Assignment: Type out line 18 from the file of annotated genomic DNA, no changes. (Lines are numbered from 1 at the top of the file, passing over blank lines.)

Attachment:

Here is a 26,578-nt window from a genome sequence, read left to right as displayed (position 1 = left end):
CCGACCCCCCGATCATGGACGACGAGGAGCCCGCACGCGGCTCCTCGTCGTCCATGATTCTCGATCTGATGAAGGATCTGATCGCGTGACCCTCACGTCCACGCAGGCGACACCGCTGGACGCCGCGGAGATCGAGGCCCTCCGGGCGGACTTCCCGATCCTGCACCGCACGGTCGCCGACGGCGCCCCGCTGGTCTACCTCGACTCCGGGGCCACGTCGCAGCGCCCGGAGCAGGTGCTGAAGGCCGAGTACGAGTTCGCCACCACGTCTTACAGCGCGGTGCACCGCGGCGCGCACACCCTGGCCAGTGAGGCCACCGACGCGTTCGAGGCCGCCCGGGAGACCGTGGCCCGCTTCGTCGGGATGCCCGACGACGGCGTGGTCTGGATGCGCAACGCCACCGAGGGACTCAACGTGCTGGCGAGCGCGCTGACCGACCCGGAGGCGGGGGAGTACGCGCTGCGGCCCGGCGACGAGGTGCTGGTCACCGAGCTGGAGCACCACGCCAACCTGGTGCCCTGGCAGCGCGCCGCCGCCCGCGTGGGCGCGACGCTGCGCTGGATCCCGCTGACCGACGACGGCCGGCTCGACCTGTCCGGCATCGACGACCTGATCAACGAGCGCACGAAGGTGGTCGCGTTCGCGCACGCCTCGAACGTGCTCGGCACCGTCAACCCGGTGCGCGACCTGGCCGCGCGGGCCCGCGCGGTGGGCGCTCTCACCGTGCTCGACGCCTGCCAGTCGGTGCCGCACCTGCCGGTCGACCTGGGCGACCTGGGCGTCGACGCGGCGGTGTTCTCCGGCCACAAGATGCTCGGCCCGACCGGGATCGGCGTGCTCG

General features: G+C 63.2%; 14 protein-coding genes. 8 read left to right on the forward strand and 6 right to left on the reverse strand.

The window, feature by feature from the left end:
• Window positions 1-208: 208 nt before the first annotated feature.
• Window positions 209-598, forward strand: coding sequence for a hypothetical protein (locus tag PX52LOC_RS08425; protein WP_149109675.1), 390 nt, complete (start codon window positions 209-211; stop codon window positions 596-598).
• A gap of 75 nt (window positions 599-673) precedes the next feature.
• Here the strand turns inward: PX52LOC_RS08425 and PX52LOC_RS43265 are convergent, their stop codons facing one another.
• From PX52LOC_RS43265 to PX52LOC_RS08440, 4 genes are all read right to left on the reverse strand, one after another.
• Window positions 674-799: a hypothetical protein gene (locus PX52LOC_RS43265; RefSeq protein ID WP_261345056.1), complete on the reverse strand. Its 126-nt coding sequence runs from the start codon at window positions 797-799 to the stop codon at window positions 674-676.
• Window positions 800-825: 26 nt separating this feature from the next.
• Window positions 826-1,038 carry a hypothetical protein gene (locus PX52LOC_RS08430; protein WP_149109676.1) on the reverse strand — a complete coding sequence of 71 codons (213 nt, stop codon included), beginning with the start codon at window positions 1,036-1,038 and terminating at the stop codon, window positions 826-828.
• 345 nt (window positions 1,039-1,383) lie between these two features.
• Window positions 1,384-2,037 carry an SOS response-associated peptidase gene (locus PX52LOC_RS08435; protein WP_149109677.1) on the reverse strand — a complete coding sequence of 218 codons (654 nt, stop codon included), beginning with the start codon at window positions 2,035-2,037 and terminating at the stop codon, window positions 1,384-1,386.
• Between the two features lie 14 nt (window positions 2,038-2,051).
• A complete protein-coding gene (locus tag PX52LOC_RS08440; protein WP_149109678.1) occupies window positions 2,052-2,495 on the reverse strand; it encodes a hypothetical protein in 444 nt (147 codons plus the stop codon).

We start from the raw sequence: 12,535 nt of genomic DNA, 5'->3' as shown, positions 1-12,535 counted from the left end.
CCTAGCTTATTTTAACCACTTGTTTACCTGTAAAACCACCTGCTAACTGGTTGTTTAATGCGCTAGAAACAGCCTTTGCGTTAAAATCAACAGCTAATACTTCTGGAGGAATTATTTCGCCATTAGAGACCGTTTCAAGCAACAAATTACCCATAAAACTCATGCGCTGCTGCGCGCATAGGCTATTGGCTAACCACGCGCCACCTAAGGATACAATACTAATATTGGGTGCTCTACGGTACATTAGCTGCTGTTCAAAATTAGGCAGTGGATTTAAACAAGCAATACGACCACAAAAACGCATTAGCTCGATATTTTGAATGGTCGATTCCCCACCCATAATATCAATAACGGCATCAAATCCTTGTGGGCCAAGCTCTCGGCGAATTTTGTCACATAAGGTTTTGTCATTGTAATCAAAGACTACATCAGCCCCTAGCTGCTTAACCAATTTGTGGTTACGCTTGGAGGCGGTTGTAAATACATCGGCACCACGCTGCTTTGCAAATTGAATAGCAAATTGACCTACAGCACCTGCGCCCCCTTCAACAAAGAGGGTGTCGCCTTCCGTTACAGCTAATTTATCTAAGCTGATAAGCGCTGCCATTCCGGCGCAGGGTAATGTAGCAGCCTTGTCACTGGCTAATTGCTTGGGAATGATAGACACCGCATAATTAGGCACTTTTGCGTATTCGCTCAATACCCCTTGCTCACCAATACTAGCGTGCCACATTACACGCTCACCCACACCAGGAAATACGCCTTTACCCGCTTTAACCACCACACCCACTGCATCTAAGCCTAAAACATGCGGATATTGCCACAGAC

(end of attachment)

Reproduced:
CCTAGCTTATTTTAACCACTTGTTTACCTGTAAAACCACCTGCTAACTGGTTGTTTAATGCGCTAGAAACAGCCTTTGCGTTAAAATCAACAGCTAATACTTCTGGAGGAATTATTTCGCCATTAGAGACCGTTTCAAGCAACAAATTACCCATAAAACTCATGCGCTGCTGCGCGCATAGGCTATTGGCTAACCACGCGCCACCTAAGGATACAATACTAATATTGGGTGCTCTACGGTACATTAGCTGCTGTTCAAAATTAGGCAGTGGATTTAAACAAGCAATACGACCACAAAAACGCATTAGCTCGATATTTTGAATGGTCGATTCCCCACCCATAATATCAATAACGGCATCAAATCCTTGTGGGCCAAGCTCTCGGCGAATTTTGTCACATAAGGTTTTGTCATTGTAATCAAAGACTACATCAGCCCCTAGCTGCTTAACCAATTTGTGGTTACGCTTGGAGGCGGTTGTAAATACATCGGCACCACGCTGCTTTGCAAATTGAATAGCAAATTGACCTACAGCACCTGCGCCCCCTTCAACAAAGAGGGTGTCGCCTTCCGTTACAGCTAATTTATCTAAGCTGATAAGCGCTGCCATTCCGGCGCAGGGTAATGTAGCAGCCTTGTCACTGGCTAATTGCTTGGGAATGATAGACACCGCATAATTAGGCACTTTTGCGTATTCGCTCAATACCCCTTGCTCACCAATACTAGCGTGCCACATTACACGCTCACCCACACCAGGAAATACGCCTTTACCCGCTTTAACCACCACACCCACTGCATCTAAGCCTAAAACATGCGGATATTGCCACAGAC